Tips, Technique, Correct Form, Benefits and Common Mistakes

The corkscrew is an exercise you’ll recognize if you’ve done at least some level of Pilates work.

This exercise is the corkscrew of Pilates, and it offers a great challenge for shoulder stability and abdominal work as you rotate the legs in front of a still, calm upper body.

Although it can be intensified to become an advanced exercise, it is of course best performed at an intermediate level.

How to do the corkscrew in Pilates with correct form?

Lie on your back with your shoulders away from your ears, arms by your sides, and palms down. Extend your legs toward the ceiling and keep them together. Hug the midline of your body, keeping your lower back on the mat.

Take a deep breath before you begin; Lift one leg off the floor at a time and straighten it as much as possible without arching or rounding your back.

To do the pilates corkscrew:

  • Lie on your back and pull your knees to your chest.
  • Raise your legs toward the ceiling, hugging them as tightly as possible.
  • Move your legs to the right, allowing your hips to lift off the floor.
  • Come back to center, keeping your lower back pressed against the floor.
  • Shift your legs to the left and allow the shoulders and ribcage to lift off the ground if possible before bringing your legs back towards your body.
  • This counts as one repetition. Repeat ten times.

Pilates Corkscrew Tips and Techniques

To get the corkscrew exercise, keep the following tips and techniques in mind:

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  • Core strength can be increased by pulling down through the navel, lifting through the pelvic floor, and using your arms for support.
  • Lie on your back with your arms at your sides, knees bent, and legs raised toward the ceiling.
  • Slowly raise your hips toward the ceiling until your feet are above your face.
  • Hold for a second or two at the top of the movement before slowly returning to the starting position.
  • Keeping your torso steady, let one hip drop off its support as you stretch to the side until you feel slight discomfort in your oblique abdominal muscles.
  • Hold for a few seconds before returning your hip to its original position and repeating on the other side.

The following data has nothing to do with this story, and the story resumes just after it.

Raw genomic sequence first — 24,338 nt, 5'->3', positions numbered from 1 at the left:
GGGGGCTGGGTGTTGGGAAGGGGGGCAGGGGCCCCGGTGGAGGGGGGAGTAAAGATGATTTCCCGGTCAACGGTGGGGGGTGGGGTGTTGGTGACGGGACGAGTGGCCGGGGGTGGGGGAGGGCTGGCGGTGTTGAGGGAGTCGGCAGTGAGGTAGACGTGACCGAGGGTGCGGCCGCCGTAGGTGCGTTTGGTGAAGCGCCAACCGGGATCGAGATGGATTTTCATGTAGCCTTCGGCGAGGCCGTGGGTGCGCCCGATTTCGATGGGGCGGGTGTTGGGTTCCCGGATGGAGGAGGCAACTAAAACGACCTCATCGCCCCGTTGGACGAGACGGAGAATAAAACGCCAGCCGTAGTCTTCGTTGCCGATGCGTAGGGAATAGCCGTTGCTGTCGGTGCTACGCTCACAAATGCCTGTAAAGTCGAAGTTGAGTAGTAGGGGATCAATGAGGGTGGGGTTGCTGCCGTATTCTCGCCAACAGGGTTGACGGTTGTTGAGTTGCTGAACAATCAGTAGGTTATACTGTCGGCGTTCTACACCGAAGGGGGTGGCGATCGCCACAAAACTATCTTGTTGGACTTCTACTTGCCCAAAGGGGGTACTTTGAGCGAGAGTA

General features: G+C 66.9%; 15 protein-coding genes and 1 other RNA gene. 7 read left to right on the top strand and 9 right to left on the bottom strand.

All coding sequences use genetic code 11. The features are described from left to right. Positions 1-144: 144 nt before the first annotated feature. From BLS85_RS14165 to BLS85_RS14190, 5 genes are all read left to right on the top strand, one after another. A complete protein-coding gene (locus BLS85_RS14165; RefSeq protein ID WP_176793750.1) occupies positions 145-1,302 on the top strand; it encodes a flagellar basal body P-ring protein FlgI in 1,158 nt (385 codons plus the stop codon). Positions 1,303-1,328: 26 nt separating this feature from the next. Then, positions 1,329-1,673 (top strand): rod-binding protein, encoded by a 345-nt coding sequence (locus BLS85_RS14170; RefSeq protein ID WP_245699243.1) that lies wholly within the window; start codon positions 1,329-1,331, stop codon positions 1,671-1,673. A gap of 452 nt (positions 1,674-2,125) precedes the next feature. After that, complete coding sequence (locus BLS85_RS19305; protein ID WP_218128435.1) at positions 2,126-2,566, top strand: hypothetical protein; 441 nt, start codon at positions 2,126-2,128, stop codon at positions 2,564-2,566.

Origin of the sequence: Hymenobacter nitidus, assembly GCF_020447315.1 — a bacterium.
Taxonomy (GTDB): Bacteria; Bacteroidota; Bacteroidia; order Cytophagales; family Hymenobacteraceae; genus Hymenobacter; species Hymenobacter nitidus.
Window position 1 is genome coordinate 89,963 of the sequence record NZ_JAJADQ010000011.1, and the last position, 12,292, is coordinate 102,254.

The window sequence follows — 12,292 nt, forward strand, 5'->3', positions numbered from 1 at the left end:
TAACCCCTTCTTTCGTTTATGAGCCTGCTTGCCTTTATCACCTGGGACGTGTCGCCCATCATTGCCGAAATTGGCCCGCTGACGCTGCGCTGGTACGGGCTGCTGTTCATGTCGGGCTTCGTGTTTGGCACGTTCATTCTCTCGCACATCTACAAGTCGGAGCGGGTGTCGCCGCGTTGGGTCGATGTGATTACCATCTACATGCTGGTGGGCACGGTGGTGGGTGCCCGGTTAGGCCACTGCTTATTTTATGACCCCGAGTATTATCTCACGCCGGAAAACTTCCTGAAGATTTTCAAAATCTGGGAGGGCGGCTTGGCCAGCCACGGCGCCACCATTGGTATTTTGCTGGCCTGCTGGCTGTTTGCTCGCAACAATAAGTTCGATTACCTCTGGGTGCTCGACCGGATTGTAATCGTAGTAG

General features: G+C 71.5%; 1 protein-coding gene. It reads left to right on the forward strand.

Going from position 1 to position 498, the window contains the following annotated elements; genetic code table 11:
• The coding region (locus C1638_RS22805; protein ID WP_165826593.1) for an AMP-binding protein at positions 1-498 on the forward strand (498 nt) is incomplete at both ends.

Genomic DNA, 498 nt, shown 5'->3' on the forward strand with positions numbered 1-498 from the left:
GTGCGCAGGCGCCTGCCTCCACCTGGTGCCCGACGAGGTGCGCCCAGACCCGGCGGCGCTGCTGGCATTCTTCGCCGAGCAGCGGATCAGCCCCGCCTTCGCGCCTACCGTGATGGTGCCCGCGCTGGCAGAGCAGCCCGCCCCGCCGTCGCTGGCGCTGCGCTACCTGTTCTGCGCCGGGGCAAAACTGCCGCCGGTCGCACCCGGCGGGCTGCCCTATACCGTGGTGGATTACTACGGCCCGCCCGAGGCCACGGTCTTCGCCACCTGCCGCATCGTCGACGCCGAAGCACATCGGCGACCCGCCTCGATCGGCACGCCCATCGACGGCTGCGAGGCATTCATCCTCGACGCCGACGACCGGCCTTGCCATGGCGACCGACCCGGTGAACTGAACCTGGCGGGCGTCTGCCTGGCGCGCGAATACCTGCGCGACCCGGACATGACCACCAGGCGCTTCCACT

Although some may doubt the usefulness of this exercise, including it in your diet can provide you with several benefits. Here are some of the most important benefits you can get with this exercise:

Stronger muscles: The corkscrew exercise is a kind of resistance training that can help you build and emphasize your abdominal muscles.

Aid in weight loss: Corkscrew training will almost certainly require more energy than your usual daily routine. The increase in muscle mass also helps burn calories. Both of these factors can promote weight loss, but neither can ensure it. If weight loss is your goal, keep in mind that there are superior workout options.

Improves Mood: Exercises like corkscrews encourage the release of chemicals that make you feel good.

Reduces back pain: Exercises that strengthen the core, such as corkscrews, can help relieve or prevent back pain. If you have back problems, you should be careful and consult a doctor before starting this workout.

Improves the quality and duration of sleep: Exercises like the corkscrew can improve the quality and duration of your sleep, which has many benefits.

Slows down aging: The corkscrew exercise has no effect on the number of days since you were born. Exercise, on the other hand, may decrease the progression of certain age markers linked to adverse health impacts.

Common Mistakes

To perform the exercise, keep your upper body relaxed and do not press too hard on the mat.

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Using Momentum: The power to move your legs should only come from your abdominal muscles. Letting the legs swing due to momentum or gravity is not recommended.

Arch your back: Keep your lower back pressed against the mat throughout the exercise. When your legs are moving, don’t lift them.

Separate the legs: Keep your thighs and ankles tight as they move through the corkscrew.

Take away key

If you’re a Pilates fan, the corkscrew exercise is one you’ve probably been doing for years. If you are new, now is a good time to start. Having the corkscrew in your repertoire of Pilates moves can ensure that your lower core workout is thorough and effective.

The fact that it also strengthens your back and improves your balance only makes an already good exercise better.

Studies have shown that adding this exercise to a workout routine can lead to greater muscle development, especially in the upper regions of your abs, as well as better overall core strength. While there’s some debate over which muscles are worked the most during this exercise, it certainly works your core muscle group.

Q. Have you tried the Corkscrew Pilate exercise?

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Richard V. Johnson